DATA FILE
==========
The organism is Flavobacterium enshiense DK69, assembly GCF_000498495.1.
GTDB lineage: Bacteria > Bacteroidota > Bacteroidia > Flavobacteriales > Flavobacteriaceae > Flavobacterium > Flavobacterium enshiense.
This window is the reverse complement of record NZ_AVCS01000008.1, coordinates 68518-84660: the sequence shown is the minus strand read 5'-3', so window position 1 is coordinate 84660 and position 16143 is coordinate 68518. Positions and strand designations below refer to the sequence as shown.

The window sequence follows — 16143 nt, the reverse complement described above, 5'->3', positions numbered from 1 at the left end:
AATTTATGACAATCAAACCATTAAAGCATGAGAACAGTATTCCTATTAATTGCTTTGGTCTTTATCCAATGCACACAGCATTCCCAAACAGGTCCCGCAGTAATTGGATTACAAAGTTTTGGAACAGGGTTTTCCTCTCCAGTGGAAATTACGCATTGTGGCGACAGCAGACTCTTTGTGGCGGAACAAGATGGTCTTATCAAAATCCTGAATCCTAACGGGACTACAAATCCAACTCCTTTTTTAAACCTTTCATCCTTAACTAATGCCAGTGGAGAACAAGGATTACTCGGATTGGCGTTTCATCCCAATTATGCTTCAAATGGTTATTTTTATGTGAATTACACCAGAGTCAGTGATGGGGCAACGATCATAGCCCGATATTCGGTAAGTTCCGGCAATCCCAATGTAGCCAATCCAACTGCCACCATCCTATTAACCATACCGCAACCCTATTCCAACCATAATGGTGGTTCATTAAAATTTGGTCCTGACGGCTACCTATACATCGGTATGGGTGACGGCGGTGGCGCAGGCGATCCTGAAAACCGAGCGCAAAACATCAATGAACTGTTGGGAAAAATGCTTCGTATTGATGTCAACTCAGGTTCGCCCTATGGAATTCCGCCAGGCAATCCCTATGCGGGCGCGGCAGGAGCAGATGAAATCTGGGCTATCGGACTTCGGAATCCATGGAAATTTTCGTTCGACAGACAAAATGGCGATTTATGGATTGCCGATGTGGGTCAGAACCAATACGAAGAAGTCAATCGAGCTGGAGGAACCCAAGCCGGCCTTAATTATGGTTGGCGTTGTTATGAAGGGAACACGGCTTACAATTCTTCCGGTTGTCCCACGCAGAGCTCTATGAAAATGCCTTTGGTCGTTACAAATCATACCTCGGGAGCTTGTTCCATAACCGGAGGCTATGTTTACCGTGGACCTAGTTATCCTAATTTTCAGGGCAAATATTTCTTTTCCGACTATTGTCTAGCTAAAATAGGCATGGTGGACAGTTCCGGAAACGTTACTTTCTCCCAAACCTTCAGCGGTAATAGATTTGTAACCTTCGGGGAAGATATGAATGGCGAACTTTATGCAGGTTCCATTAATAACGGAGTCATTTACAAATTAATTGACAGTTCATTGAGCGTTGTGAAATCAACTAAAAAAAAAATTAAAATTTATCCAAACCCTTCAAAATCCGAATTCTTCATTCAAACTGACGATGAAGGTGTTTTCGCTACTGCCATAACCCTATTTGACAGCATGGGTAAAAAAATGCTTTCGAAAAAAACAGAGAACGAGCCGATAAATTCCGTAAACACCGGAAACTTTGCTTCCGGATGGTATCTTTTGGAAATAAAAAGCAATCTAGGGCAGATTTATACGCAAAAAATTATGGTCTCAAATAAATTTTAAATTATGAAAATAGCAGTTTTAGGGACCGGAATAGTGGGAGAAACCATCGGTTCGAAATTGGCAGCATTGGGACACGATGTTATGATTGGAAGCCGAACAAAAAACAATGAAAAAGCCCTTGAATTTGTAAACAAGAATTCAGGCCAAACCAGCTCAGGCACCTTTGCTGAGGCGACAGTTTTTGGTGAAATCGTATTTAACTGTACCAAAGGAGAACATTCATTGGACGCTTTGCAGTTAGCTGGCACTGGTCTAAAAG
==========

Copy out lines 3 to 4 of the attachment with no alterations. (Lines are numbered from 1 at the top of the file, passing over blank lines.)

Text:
This window is the reverse complement of record NZ_AVCS01000008.1, coordinates 68518-84660: the sequence shown is the minus strand read 5'-3', so window position 1 is coordinate 84660 and position 16143 is coordinate 68518. Positions and strand designations below refer to the sequence as shown.

The window sequence follows — 16143 nt, the reverse complement described above, 5'->3', positions numbered from 1 at the left end: